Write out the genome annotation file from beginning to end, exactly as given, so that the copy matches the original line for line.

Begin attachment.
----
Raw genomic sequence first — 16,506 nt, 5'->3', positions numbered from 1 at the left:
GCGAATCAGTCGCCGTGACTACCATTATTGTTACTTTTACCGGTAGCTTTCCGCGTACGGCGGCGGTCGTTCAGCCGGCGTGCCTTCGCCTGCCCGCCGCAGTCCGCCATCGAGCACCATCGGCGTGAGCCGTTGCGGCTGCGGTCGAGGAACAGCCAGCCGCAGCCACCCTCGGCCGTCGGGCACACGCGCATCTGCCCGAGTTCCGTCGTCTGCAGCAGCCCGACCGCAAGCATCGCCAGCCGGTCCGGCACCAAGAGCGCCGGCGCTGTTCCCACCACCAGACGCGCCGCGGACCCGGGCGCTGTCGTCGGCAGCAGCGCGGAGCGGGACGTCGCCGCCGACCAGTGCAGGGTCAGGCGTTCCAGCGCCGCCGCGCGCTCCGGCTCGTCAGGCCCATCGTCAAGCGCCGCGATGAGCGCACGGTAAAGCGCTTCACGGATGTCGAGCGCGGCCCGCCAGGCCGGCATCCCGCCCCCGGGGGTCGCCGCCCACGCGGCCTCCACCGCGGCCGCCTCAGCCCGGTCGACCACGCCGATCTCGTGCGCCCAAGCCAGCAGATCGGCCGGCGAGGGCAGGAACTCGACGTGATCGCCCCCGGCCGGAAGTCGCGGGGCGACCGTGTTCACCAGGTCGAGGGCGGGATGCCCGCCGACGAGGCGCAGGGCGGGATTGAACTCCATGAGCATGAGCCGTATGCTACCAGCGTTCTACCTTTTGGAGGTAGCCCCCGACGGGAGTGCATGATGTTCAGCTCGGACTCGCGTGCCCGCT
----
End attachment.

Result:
Raw genomic sequence first — 16,506 nt, 5'->3', positions numbered from 1 at the left:
GCGAATCAGTCGCCGTGACTACCATTATTGTTACTTTTACCGGTAGCTTTCCGCGTACGGCGGCGGTCGTTCAGCCGGCGTGCCTTCGCCTGCCCGCCGCAGTCCGCCATCGAGCACCATCGGCGTGAGCCGTTGCGGCTGCGGTCGAGGAACAGCCAGCCGCAGCCACCCTCGGCCGTCGGGCACACGCGCATCTGCCCGAGTTCCGTCGTCTGCAGCAGCCCGACCGCAAGCATCGCCAGCCGGTCCGGCACCAAGAGCGCCGGCGCTGTTCCCACCACCAGACGCGCCGCGGACCCGGGCGCTGTCGTCGGCAGCAGCGCGGAGCGGGACGTCGCCGCCGACCAGTGCAGGGTCAGGCGTTCCAGCGCCGCCGCGCGCTCCGGCTCGTCAGGCCCATCGTCAAGCGCCGCGATGAGCGCACGGTAAAGCGCTTCACGGATGTCGAGCGCGGCCCGCCAGGCCGGCATCCCGCCCCCGGGGGTCGCCGCCCACGCGGCCTCCACCGCGGCCGCCTCAGCCCGGTCGACCACGCCGATCTCGTGCGCCCAAGCCAGCAGATCGGCCGGCGAGGGCAGGAACTCGACGTGATCGCCCCCGGCCGGAAGTCGCGGGGCGACCGTGTTCACCAGGTCGAGGGCGGGATGCCCGCCGACGAGGCGCAGGGCGGGATTGAACTCCATGAGCATGAGCCGTATGCTACCAGCGTTCTACCTTTTGGAGGTAGCCCCCGACGGGAGTGCATGATGTTCAGCTCGGACTCGCGTGCCCGCT